Patients tend to manifest the same set of tics at any given time, although tics tend to vary in type, intensity, and frequency over a period of time. They may occur multiple times in an hour, then remit or barely be present for ≥ 3 mo. Typically, tics do not occur during sleep.

Tics can be .

  • Motor or vocal

  • Simple or complex

(See table: Types of Tics.)

Simple tics are a very brief movement or vocalization, typically without social meaning.

Complex tics last longer and may involve a combination of simple tics. Complex tics may appear to have social meaning (ie, be recognizable gestures or words) and thus seem intentional. However, although some patients can voluntarily suppress their tics for a short time (seconds to minutes) and some notice a premonitory urge to perform the tic, tics are not voluntary and do not represent misbehavior.

Stress and fatigue can make tics worse, but tics are often most prominent when the body is relaxed, as while watching TV. Tics may lessen when patients are engaged in tasks (eg, school or work activities). Tics rarely interfere with motor coordination. Mild tics often cause few problems, but severe tics, particularly coprolalia (which is rare), are physically and/or socially disabling.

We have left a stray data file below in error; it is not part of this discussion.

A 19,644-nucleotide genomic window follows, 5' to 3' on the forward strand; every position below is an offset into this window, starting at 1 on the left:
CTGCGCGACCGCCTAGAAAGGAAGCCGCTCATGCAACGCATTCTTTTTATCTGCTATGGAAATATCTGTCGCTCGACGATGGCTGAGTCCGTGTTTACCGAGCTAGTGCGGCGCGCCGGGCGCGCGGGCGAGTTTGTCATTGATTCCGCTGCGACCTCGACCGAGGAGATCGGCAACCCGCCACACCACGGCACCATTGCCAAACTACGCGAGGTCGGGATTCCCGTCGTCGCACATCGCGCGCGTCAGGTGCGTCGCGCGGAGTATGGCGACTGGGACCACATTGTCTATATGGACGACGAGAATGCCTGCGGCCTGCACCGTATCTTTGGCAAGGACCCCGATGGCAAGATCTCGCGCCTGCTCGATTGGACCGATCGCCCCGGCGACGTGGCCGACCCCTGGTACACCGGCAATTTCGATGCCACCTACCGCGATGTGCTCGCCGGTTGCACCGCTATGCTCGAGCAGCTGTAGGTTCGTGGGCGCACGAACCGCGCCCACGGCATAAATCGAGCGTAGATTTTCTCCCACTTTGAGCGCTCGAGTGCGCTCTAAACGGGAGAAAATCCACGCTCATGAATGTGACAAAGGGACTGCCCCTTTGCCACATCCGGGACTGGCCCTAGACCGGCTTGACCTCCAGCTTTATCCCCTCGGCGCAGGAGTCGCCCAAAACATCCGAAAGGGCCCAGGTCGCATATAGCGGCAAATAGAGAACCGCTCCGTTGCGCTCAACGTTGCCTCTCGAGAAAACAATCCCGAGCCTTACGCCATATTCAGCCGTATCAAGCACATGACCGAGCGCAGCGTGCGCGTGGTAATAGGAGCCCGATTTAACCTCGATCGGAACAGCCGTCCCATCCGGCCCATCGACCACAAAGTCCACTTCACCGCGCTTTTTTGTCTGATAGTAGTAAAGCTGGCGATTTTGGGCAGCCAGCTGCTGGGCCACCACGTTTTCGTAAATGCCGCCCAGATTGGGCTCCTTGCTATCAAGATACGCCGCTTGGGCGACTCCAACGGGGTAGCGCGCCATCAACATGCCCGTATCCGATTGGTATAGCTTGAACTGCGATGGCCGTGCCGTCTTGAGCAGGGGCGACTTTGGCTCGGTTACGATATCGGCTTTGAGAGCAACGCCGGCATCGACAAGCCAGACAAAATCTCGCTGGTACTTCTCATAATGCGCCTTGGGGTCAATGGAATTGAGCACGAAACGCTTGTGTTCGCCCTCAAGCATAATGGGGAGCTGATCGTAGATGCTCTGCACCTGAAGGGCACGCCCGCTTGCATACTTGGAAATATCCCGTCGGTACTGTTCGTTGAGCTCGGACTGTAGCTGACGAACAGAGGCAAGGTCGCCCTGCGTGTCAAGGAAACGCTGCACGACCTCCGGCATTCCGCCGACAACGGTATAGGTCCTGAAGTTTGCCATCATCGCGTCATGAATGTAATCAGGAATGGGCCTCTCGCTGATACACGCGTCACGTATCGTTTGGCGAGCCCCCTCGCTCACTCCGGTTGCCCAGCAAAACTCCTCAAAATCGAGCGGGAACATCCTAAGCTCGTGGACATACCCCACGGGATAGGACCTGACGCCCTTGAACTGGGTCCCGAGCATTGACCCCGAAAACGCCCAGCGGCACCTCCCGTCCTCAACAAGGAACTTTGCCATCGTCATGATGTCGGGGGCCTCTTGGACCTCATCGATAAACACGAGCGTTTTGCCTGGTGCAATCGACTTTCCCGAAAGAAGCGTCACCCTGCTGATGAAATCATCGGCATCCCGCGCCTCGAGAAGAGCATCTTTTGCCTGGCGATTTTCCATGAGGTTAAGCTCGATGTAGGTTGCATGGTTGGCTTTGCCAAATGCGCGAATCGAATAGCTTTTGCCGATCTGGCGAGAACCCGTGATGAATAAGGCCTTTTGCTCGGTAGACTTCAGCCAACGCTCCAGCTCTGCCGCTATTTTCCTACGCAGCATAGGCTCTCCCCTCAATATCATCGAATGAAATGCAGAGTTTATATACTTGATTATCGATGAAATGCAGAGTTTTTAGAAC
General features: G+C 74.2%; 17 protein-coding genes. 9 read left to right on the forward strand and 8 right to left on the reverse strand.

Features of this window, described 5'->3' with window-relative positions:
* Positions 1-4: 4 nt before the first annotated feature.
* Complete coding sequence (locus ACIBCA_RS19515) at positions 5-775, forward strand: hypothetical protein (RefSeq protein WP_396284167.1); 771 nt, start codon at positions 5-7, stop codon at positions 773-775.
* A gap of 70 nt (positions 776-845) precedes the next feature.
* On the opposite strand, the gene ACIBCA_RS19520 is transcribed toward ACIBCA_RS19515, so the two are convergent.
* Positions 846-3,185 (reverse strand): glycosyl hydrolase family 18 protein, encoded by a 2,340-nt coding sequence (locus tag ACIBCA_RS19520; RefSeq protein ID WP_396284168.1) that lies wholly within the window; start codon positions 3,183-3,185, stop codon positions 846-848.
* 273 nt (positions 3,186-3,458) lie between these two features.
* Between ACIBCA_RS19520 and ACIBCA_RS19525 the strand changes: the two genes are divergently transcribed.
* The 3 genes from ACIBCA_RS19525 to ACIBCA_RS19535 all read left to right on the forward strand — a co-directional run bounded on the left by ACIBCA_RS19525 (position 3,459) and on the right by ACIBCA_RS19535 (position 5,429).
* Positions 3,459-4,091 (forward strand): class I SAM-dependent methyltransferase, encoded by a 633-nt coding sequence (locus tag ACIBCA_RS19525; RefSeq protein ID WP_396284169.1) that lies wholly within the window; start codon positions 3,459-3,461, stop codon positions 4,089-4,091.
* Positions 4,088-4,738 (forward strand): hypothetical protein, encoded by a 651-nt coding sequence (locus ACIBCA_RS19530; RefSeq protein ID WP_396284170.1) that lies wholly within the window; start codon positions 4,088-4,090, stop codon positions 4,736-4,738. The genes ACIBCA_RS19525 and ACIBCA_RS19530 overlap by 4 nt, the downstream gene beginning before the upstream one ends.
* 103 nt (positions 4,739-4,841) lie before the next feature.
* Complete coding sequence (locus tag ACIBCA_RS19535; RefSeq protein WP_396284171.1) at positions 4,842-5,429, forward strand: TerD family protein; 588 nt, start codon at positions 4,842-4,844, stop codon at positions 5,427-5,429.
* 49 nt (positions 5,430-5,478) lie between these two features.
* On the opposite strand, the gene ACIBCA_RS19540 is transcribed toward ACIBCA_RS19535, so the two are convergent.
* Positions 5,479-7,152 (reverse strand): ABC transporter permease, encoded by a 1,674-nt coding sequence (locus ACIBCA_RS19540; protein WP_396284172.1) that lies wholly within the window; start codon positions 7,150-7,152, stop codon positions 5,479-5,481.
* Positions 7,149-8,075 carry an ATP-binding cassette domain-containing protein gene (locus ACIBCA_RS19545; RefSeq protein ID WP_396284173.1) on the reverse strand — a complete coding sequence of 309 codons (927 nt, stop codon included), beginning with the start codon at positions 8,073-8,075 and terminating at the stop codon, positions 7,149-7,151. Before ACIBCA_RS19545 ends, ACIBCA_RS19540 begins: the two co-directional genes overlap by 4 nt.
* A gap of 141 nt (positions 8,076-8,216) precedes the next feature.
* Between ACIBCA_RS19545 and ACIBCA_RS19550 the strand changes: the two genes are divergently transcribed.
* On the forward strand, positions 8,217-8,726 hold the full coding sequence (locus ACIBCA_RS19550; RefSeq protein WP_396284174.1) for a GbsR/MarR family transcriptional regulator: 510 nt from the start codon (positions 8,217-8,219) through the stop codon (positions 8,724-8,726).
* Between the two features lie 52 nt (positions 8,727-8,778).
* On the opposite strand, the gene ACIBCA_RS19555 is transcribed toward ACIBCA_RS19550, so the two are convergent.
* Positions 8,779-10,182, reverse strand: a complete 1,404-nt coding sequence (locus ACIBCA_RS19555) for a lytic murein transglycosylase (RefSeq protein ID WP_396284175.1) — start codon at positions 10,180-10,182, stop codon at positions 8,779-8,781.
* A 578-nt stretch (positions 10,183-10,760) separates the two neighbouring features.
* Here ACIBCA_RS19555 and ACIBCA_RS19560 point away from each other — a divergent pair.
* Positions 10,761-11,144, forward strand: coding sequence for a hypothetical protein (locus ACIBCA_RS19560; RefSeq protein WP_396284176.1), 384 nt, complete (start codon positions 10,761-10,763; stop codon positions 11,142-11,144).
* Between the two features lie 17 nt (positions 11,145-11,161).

Sometimes tics are explosive in onset, appearing and becoming constant within a day. Sometimes children with explosive-onset tics and/or related obsessive compulsiveness have a streptococcal infection—a phenomenon sometimes called pediatric autoimmune neuropsychiatric disorders associated with streptococcal infections (PANDAS). Many investigators do not believe that PANDAS is distinct from the spectrum of tic disorders.

Types of Tics







Head jerking

Shoulder shrugging

Grunting or barking

Sniffing or snorting

Throat clearing


Combinations of simple tics (eg, head turning plus shoulder shrugging)

Copropraxia: Using sexual or obscene gestures

Echopraxia: Imitating someone's movements

Coprolalia: Uttering socially inappropriate words (eg, obscenities, ethnic slurs)

Echolalia: Repeating one's own or another's sounds or words


  • Clinical evaluation

Diagnosis is clinical. To differentiate Tourette syndrome from transient tics, physicians may have to monitor patients over time. Tourette syndrome is diagnosed when people have had both motor and vocal tics for ≥ 1 yr.


  • Cognitive-behavioral therapy

  • Sometimes clonidine or antipsychotics

  • Treatment of comorbidities